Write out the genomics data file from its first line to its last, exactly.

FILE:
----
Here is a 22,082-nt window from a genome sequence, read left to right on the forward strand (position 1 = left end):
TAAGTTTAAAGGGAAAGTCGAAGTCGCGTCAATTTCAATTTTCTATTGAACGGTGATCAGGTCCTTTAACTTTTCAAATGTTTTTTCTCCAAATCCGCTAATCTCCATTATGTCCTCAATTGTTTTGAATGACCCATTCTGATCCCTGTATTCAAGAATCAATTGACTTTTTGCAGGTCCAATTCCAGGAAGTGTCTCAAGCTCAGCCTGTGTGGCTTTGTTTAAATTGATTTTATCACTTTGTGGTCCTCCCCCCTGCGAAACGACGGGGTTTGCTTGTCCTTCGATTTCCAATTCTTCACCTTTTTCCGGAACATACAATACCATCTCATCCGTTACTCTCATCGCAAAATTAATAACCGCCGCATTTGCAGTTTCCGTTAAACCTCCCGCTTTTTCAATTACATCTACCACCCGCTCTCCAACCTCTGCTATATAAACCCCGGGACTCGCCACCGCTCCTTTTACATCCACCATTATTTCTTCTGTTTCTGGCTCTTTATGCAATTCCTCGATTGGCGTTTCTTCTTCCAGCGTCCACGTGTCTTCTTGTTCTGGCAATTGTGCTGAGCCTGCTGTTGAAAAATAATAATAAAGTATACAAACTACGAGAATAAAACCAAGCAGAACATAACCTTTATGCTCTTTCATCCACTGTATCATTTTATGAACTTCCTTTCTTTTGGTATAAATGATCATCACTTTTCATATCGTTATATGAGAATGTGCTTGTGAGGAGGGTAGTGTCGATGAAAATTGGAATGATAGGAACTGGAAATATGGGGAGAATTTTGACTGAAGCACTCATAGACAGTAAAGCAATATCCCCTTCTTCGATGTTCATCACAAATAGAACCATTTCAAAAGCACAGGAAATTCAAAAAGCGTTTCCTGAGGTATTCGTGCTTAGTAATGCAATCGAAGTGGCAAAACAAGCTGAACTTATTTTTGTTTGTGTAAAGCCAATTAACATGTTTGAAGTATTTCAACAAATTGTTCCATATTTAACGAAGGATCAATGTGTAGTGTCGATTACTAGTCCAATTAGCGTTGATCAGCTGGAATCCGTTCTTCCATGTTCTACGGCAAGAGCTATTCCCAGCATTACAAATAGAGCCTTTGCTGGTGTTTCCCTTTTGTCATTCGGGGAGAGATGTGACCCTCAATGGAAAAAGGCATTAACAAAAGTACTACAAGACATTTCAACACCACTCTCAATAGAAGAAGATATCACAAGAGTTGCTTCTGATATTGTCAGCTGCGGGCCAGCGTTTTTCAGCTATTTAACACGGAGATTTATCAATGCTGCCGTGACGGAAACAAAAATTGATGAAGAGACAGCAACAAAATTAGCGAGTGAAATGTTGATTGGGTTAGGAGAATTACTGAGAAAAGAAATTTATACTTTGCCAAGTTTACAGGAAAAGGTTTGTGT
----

Here is a 22,082-nt window from a genome sequence, read left to right on the forward strand (position 1 = left end):
TAAGTTTAAAGGGAAAGTCGAAGTCGCGTCAATTTCAATTTTCTATTGAACGGTGATCAGGTCCTTTAACTTTTCAAATGTTTTTTCTCCAAATCCGCTAATCTCCATTATGTCCTCAATTGTTTTGAATGACCCATTCTGATCCCTGTATTCAAGAATCAATTGACTTTTTGCAGGTCCAATTCCAGGAAGTGTCTCAAGCTCAGCCTGTGTGGCTTTGTTTAAATTGATTTTATCACTTTGTGGTCCTCCCCCCTGCGAAACGACGGGGTTTGCTTGTCCTTCGATTTCCAATTCTTCACCTTTTTCCGGAACATACAATACCATCTCATCCGTTACTCTCATCGCAAAATTAATAACCGCCGCATTTGCAGTTTCCGTTAAACCTCCCGCTTTTTCAATTACATCTACCACCCGCTCTCCAACCTCTGCTATATAAACCCCGGGACTCGCCACCGCTCCTTTTACATCCACCATTATTTCTTCTGTTTCTGGCTCTTTATGCAATTCCTCGATTGGCGTTTCTTCTTCCAGCGTCCACGTGTCTTCTTGTTCTGGCAATTGTGCTGAGCCTGCTGTTGAAAAATAATAATAAAGTATACAAACTACGAGAATAAAACCAAGCAGAACATAACCTTTATGCTCTTTCATCCACTGTATCATTTTATGAACTTCCTTTCTTTTGGTATAAATGATCATCACTTTTCATATCGTTATATGAGAATGTGCTTGTGAGGAGGGTAGTGTCGATGAAAATTGGAATGATAGGAACTGGAAATATGGGGAGAATTTTGACTGAAGCACTCATAGACAGTAAAGCAATATCCCCTTCTTCGATGTTCATCACAAATAGAACCATTTCAAAAGCACAGGAAATTCAAAAAGCGTTTCCTGAGGTATTCGTGCTTAGTAATGCAATCGAAGTGGCAAAACAAGCTGAACTTATTTTTGTTTGTGTAAAGCCAATTAACATGTTTGAAGTATTTCAACAAATTGTTCCATATTTAACGAAGGATCAATGTGTAGTGTCGATTACTAGTCCAATTAGCGTTGATCAGCTGGAATCCGTTCTTCCATGTTCTACGGCAAGAGCTATTCCCAGCATTACAAATAGAGCCTTTGCTGGTGTTTCCCTTTTGTCATTCGGGGAGAGATGTGACCCTCAATGGAAAAAGGCATTAACAAAAGTACTACAAGACATTTCAACACCACTCTCAATAGAAGAAGATATCACAAGAGTTGCTTCTGATATTGTCAGCTGCGGGCCAGCGTTTTTCAGCTATTTAACACGGAGATTTATCAATGCTGCCGTGACGGAAACAAAAATTGATGAAGAGACAGCAACAAAATTAGCGAGTGAAATGTTGATTGGGTTAGGAGAATTACTGAGAAAAGAAATTTATACTTTGCCAAGTTTACAGGAAAAGGTTTGTGT